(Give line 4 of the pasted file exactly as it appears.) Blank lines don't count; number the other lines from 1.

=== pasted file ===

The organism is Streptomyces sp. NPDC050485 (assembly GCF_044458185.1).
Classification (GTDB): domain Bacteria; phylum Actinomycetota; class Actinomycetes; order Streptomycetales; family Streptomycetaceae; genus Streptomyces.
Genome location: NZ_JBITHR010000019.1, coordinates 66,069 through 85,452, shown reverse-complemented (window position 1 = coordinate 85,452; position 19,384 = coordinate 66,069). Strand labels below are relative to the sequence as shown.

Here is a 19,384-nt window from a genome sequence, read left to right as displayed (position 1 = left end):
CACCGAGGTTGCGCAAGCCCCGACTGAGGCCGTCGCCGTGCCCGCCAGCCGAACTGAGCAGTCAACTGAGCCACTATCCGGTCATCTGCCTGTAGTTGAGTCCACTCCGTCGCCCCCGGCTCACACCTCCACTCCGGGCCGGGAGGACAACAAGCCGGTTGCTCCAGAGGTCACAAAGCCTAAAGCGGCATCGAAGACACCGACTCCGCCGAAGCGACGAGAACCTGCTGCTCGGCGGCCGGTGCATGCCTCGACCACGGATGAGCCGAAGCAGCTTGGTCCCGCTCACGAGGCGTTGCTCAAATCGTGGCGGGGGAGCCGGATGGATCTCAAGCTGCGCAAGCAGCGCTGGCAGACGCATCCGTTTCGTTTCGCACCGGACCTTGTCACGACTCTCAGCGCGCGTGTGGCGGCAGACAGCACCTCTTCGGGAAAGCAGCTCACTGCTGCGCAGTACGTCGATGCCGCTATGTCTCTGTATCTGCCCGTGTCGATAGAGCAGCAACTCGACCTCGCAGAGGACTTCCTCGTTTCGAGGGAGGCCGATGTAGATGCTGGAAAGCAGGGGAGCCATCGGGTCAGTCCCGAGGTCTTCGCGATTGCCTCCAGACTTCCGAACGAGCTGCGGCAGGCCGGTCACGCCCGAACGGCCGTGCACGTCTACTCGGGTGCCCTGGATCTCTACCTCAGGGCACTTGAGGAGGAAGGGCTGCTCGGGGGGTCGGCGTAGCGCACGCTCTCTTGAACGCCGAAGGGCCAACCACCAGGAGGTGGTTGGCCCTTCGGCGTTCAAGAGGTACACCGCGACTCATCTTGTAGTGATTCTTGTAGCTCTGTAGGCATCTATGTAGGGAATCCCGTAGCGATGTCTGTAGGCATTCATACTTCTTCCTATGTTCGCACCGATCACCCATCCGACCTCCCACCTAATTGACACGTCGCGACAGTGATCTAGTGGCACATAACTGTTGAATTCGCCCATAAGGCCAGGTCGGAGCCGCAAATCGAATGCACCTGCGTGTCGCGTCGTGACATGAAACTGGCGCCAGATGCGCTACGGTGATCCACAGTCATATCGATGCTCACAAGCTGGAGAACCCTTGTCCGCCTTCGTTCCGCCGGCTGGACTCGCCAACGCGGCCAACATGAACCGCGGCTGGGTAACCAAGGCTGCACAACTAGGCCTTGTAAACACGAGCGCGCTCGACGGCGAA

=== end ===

Here is a 19,384-nt window from a genome sequence, read left to right as displayed (position 1 = left end):